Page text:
(5) Other objectives of the policy were to increase the forest cover through social forestry and afforestation on denuded and unproductive land, increase in productivity of forests to make timber, fuel, fodder and food available to rural and tribal population dependant on forests, and encourage the substitution of wood
(6) Lastly, it emphasized the creation of a massive people’s movement involving women to encourage planting of trees, and stop felling of trees.
Q. 22. What are the aims of social forestry?
Ans. Social Forestry:-
(i) The term social forestry was used for the first time, by the National Commission on Agriculture in 1976, to denote tree raising programmes to supply firewood, small timber and minor forest produce to rural population.
(ii) Ambitious social forestry programmes have been launched by several state governments. The forest departments in most states have set up separate social forestry wings.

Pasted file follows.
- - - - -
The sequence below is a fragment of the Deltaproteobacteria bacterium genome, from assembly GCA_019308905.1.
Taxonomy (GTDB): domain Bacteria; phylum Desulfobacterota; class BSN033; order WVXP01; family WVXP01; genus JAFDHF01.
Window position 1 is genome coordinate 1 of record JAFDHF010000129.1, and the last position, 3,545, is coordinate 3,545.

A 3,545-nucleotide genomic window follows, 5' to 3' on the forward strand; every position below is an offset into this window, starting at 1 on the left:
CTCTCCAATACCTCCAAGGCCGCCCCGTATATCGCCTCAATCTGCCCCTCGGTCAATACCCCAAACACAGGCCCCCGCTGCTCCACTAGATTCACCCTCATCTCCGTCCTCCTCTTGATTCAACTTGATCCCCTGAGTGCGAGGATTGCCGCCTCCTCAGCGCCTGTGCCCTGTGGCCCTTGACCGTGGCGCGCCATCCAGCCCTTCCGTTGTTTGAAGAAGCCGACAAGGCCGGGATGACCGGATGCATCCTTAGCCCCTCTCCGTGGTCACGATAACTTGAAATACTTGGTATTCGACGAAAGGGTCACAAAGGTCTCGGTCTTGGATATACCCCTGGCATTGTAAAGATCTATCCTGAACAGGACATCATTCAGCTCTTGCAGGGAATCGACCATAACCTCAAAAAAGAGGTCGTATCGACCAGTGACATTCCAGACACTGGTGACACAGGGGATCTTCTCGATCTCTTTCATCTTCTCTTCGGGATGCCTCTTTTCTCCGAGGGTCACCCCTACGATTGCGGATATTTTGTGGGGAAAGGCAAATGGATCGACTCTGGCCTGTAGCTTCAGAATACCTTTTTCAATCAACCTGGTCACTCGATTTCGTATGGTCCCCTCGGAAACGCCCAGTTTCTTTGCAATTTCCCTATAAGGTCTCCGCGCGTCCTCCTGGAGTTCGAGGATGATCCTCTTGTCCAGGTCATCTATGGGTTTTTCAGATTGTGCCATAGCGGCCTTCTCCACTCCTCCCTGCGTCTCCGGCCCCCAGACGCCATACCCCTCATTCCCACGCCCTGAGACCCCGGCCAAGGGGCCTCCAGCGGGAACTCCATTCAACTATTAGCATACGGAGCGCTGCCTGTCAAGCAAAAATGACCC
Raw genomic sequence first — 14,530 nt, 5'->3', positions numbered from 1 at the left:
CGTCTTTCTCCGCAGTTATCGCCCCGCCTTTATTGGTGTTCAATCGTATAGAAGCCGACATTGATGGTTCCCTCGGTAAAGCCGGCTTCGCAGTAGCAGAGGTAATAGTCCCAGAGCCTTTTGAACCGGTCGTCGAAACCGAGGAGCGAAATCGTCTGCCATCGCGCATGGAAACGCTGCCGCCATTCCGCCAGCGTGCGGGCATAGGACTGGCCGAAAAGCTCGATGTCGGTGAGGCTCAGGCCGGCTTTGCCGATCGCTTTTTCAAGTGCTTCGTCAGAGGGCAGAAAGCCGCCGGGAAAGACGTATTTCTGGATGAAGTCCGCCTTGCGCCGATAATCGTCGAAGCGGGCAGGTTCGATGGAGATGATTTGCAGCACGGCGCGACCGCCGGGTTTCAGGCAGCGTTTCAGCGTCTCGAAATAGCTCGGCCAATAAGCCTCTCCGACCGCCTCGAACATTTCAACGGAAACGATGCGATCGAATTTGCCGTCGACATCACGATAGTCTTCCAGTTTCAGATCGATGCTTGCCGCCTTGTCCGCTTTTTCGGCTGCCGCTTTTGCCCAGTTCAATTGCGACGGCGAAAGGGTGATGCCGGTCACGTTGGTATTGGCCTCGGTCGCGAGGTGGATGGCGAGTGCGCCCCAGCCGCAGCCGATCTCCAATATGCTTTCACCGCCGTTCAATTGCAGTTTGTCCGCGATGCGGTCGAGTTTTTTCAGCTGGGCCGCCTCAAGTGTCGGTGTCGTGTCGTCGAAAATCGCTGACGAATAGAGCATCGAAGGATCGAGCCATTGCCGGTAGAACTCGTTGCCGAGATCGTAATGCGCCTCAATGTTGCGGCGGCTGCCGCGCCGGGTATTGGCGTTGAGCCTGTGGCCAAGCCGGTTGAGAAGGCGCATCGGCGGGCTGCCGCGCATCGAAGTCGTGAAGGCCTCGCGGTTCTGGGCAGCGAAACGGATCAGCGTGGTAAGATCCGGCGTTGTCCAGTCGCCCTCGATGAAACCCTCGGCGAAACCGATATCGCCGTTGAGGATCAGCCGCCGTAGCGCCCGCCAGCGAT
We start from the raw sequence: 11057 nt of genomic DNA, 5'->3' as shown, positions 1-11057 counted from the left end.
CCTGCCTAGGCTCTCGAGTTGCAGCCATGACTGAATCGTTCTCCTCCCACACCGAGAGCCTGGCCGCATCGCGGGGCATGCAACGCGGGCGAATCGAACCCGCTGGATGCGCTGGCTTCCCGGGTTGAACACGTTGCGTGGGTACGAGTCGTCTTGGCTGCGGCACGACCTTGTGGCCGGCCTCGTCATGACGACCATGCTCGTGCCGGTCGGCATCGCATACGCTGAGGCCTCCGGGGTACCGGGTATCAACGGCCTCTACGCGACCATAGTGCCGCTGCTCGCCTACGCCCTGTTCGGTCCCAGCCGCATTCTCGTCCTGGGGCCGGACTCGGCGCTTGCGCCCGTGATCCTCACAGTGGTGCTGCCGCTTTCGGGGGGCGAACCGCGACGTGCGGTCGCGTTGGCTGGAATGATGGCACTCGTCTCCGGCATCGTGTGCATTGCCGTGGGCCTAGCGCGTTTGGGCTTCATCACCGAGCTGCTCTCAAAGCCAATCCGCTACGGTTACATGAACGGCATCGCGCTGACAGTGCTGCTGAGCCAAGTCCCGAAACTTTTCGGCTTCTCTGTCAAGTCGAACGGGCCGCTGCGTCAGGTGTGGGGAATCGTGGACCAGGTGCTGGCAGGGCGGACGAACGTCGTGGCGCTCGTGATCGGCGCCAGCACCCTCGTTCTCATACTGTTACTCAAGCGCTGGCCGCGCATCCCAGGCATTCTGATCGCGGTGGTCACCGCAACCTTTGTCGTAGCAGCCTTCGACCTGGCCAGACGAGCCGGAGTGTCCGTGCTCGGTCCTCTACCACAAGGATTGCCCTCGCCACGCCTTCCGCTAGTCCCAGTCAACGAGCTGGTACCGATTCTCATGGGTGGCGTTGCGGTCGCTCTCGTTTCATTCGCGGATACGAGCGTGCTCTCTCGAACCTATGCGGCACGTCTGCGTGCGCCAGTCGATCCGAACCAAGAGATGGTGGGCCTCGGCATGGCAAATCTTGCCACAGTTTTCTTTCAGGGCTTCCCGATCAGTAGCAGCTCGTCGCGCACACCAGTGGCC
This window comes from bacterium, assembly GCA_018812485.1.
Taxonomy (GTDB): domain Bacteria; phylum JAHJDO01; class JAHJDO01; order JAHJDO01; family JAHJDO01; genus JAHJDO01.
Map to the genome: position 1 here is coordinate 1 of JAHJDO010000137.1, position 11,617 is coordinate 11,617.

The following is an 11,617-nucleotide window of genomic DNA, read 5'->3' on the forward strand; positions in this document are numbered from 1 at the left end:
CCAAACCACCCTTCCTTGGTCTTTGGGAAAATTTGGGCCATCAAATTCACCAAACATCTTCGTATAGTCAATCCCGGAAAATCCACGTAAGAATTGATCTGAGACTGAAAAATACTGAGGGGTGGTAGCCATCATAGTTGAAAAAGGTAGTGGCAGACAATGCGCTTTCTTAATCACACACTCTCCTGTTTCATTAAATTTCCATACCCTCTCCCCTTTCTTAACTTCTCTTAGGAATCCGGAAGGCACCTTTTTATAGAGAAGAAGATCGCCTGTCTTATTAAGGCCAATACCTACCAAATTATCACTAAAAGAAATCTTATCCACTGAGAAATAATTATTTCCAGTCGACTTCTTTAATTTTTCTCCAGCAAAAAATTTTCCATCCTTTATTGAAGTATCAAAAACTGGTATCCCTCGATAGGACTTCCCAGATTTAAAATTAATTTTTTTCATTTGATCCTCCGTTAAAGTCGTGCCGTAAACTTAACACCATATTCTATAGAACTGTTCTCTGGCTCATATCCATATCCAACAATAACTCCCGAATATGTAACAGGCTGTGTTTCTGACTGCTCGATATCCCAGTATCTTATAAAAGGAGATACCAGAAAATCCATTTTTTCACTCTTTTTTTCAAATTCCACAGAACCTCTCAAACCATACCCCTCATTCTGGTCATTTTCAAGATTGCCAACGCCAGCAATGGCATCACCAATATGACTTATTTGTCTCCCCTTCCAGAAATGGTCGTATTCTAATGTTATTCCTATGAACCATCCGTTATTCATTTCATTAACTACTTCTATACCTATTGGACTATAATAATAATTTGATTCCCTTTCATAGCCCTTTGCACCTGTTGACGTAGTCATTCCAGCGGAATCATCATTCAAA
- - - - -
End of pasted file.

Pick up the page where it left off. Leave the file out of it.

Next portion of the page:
(iii) Social forestry programmes have mainly three components — farm forestry, encouraging farmers to plant trees on their own farms, : wood lots planted by the forest departments for the needs of the community especially along road sides, canal banks and other such public lands ; and community woods lots planted by the community themselves on community lands, to be shared equally by them.
(iv) The social forestry projects, however, failed as it did not involve poor women who ought to be main beneficiaries. The project bacame male oriented, turned farmers into cash generating rather than a basic need generating exercise.
(v) The wood produced from social forestry programmes is ending up in urban and industrial India instead of meeting the needs of the poor in rural India, and reducing rural employment. Land under food crops has declined, and absentee landlordism, has increased.
Q. 23. ‘In their altitudinal range, the Himalayas represent a succession of vegetation regions from the tropical to the Alpine.’ Substantiate this statement.
Ans. Different types of vegetation regions are found in the Himalayas from its southern foot-hills to high altitudes. The natural vegetation ranges from the equatorial to Tundra Type. A series of vegetation regions exist according to the changes of temperatures and rainfall with altitude. A gradual change in vegetation results according to altitude and climate.